*This review will be a little different because the library does not own a physical copy but only a digital one that is available on Sunflower eLibrary.*
Eleanor of Aquitaine Trilogy by Elizabeth Chadwick
Summary: This is the story of Eleanor of Aquitaine (or Alienor as she is called in the book). She was married to two kings, one of France and one of England. She was the mother of kings. However, she was a duchess in her own right and a very strong and determined woman. She traveled to the Holy Lands on a crusade. Through her the Plantagenet dynasty began. Her life was not all easy, she faced imprisonment, war and death but managed to achieve greatness in the face of it all.
Highlights: I loved this trilogy. This was my first interaction with Elizabeth Chadwick’s work and I was very impressed. Chadwick brings Eleanor to life. She shows what a strong woman she was. I loved seeing her take on kings and prove that a woman is just as powerful. The writing is superb. I will definitely be reading more of her books.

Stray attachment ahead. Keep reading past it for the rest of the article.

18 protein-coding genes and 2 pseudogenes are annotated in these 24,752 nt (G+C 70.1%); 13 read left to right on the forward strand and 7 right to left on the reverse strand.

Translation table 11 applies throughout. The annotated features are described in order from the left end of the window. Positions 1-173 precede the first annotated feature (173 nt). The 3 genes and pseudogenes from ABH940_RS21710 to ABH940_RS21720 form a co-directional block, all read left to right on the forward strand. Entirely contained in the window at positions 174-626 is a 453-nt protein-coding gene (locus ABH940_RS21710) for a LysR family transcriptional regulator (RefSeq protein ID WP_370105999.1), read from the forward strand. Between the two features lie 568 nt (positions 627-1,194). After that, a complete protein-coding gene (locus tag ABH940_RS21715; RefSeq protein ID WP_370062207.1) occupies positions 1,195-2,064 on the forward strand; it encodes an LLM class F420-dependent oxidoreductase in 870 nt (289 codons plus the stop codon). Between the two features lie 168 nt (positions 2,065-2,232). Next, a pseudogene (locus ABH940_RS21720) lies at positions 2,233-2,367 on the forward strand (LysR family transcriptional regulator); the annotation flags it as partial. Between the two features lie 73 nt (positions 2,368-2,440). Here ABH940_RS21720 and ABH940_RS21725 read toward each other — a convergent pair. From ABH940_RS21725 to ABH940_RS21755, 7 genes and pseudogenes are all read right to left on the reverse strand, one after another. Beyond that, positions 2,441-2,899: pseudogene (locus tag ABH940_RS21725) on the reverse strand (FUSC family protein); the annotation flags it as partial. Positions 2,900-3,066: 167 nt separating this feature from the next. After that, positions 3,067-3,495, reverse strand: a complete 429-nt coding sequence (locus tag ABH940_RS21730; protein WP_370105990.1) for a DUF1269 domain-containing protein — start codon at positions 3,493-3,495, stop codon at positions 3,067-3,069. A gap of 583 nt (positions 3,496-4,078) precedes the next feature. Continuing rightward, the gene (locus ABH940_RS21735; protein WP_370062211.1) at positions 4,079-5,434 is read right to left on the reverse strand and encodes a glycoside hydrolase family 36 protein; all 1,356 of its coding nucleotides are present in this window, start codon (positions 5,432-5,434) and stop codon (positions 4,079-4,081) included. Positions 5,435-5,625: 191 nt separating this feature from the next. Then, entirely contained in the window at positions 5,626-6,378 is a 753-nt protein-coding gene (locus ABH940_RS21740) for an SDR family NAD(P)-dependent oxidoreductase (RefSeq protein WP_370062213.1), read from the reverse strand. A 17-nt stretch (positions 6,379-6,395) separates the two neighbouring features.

I had heard very little about Eleanor before picking up these books. As I read I learned so much about her and life in the 12th century. Her family life was very erratic and messy. I find it hard to believe how dysfunctional her family was. Her sons were constantly fighting with one another and their father. She had to be the peace keeper but also an instigator once in a while. But I found her fascinating! I think after Anne Boleyn, Eleanor is my favorite female historical figure. She did so much, lived a long life and is still remembered nearly 900 years later.